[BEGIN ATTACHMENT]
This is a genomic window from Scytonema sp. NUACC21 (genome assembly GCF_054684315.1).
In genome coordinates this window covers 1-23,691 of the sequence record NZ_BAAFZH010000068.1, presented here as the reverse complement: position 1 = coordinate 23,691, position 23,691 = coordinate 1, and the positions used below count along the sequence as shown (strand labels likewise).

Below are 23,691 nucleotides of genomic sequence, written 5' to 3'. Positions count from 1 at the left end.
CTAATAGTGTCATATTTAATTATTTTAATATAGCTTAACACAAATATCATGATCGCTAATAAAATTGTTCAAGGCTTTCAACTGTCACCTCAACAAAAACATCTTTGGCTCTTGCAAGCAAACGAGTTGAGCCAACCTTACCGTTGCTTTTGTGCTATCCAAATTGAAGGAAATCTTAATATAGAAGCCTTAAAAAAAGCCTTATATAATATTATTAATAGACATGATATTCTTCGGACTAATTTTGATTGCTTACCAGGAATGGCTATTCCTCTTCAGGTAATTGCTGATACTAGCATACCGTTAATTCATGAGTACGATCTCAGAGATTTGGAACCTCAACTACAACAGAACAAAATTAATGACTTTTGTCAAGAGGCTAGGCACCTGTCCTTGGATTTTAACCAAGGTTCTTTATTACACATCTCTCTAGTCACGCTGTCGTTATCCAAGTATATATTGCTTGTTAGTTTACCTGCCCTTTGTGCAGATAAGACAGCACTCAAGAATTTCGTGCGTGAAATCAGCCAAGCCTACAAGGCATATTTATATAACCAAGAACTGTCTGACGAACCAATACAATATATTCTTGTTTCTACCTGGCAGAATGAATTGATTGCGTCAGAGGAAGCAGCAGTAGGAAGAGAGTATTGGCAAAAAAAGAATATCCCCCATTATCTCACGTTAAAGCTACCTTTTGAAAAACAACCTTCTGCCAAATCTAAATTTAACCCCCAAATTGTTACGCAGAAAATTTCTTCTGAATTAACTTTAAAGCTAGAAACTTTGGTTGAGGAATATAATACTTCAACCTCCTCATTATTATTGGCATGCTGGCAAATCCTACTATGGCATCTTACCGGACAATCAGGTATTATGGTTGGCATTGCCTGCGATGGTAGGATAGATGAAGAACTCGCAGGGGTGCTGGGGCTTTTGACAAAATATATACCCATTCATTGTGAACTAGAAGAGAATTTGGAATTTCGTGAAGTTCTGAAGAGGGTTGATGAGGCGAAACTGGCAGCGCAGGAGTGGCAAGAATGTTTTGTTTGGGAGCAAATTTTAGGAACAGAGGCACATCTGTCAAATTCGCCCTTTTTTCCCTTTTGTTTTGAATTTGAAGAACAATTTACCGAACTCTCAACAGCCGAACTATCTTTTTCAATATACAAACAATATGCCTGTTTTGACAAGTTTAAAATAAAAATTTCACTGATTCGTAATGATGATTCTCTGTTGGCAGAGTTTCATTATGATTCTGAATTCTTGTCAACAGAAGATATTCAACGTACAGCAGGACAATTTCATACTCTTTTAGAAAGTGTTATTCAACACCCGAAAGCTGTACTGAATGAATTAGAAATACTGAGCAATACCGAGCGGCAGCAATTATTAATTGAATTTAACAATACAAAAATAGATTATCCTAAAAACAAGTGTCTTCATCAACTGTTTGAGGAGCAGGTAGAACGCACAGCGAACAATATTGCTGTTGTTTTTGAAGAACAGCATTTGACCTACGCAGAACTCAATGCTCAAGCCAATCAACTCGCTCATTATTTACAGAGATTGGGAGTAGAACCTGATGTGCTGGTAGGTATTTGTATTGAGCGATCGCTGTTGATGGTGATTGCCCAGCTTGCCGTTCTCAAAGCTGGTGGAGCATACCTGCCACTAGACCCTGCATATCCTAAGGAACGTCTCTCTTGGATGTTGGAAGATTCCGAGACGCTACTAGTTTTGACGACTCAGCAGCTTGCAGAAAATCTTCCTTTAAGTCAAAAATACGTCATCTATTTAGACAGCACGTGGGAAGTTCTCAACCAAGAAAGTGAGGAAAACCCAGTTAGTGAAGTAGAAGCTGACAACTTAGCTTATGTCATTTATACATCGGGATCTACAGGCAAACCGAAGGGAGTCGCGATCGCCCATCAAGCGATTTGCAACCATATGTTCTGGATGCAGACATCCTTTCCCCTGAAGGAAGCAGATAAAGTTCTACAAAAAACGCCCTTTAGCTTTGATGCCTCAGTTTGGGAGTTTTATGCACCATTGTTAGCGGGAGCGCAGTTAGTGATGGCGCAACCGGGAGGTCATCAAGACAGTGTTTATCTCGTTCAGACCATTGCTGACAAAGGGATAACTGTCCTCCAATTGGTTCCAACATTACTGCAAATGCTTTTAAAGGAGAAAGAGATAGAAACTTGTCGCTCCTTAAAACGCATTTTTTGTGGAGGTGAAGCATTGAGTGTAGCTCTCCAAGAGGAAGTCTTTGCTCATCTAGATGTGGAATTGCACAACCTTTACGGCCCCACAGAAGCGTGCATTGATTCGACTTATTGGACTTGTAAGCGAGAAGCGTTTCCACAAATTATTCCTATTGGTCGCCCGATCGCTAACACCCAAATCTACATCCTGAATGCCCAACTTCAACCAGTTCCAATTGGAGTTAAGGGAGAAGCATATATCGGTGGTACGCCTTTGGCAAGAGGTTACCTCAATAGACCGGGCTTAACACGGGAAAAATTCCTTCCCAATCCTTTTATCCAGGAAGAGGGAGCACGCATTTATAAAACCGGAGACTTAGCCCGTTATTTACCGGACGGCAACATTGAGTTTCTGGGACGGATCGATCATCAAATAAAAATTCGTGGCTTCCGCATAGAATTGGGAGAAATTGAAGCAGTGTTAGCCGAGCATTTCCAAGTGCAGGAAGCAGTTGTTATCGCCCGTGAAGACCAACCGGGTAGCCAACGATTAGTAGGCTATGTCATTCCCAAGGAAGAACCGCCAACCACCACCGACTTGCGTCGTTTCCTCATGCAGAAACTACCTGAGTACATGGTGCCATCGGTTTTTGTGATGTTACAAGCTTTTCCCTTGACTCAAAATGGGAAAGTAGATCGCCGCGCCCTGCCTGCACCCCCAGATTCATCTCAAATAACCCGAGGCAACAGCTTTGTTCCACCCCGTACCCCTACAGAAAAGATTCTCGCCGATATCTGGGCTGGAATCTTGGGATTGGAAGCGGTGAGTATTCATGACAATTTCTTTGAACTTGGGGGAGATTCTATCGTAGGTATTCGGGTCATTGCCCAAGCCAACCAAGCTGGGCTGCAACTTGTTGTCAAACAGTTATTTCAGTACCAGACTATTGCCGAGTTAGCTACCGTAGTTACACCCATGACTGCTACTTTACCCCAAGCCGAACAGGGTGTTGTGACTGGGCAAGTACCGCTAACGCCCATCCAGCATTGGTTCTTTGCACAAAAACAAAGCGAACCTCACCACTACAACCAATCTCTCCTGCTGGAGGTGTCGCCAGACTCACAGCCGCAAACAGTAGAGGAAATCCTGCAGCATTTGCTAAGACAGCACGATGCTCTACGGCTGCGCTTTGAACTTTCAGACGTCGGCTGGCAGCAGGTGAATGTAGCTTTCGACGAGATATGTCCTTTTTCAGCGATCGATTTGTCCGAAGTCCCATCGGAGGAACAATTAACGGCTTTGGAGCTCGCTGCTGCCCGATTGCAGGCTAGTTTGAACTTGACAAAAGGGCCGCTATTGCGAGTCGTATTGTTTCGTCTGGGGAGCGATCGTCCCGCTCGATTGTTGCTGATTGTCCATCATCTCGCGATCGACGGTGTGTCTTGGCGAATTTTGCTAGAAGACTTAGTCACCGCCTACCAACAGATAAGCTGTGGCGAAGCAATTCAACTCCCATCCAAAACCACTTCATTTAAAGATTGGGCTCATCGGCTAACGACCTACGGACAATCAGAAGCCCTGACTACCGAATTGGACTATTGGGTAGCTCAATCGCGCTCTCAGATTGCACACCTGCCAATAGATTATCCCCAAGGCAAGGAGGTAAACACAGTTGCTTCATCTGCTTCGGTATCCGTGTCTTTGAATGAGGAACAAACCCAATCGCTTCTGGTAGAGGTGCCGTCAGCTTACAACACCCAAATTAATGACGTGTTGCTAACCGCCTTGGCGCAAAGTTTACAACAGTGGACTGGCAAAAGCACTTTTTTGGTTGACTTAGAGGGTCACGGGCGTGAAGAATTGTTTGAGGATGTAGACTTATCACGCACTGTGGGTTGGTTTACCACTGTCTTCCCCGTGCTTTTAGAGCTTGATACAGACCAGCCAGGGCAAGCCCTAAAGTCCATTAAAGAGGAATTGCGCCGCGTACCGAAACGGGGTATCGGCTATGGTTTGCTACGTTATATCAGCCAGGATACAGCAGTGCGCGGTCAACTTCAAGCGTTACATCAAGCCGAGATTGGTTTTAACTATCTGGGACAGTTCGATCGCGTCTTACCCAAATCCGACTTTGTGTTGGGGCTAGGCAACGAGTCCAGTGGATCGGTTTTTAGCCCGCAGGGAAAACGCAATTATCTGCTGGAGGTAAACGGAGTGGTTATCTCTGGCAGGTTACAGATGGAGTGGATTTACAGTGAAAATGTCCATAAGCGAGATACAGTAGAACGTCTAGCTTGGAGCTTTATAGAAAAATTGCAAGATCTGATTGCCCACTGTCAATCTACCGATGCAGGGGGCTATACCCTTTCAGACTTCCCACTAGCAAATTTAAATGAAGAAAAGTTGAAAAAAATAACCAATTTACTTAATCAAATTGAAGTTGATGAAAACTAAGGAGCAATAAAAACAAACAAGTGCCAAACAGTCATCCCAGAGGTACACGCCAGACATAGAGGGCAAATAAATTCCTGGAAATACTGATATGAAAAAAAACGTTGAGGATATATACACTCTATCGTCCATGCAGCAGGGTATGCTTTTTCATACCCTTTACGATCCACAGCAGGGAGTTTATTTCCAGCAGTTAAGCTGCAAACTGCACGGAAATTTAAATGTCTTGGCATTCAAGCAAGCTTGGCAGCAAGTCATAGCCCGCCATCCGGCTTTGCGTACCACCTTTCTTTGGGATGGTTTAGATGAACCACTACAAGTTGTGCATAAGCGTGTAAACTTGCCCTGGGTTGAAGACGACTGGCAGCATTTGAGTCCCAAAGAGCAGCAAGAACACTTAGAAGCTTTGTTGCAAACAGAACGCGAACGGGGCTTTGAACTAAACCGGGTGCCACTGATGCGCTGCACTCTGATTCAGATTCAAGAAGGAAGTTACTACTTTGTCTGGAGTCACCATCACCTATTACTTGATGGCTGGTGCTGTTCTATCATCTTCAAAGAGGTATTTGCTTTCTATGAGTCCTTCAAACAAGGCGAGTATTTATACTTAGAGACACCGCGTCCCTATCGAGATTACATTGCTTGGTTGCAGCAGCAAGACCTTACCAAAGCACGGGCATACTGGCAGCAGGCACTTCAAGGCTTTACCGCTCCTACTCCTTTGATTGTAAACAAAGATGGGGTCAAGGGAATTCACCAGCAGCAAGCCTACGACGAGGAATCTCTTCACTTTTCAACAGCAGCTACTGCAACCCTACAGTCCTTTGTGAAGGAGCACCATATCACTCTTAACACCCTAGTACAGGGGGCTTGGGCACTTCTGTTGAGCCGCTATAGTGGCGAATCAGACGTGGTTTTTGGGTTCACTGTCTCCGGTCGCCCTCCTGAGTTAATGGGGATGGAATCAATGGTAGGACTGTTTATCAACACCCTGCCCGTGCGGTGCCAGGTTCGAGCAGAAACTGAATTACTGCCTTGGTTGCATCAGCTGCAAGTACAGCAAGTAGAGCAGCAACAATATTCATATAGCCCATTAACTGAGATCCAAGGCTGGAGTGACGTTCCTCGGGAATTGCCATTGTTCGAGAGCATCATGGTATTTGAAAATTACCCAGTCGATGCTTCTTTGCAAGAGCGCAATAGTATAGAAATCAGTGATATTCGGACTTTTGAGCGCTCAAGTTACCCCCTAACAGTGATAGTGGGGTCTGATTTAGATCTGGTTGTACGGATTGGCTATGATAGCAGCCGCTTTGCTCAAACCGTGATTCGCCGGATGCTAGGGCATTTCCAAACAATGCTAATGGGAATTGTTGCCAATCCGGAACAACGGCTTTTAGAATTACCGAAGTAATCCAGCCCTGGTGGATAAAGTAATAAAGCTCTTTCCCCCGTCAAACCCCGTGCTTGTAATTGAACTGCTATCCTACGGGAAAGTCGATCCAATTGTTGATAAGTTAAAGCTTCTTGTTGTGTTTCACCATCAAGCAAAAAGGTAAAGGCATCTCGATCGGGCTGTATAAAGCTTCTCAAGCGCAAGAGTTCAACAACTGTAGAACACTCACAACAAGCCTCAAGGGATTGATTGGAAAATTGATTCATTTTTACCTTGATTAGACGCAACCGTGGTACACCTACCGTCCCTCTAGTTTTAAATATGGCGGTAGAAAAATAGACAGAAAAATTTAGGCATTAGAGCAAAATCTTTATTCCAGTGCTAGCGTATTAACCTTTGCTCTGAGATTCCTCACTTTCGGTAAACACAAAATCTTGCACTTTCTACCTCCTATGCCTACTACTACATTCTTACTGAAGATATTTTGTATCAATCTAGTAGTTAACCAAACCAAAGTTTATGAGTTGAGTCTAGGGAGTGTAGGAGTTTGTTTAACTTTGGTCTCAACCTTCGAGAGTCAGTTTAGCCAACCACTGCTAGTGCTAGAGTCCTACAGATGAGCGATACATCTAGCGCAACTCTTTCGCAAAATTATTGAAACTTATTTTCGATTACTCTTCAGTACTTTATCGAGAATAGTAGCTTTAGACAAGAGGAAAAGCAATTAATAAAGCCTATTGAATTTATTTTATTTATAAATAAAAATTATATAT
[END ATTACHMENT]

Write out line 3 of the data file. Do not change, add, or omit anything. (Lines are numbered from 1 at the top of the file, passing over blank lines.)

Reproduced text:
Below are 23,691 nucleotides of genomic sequence, written 5' to 3'. Positions count from 1 at the left end.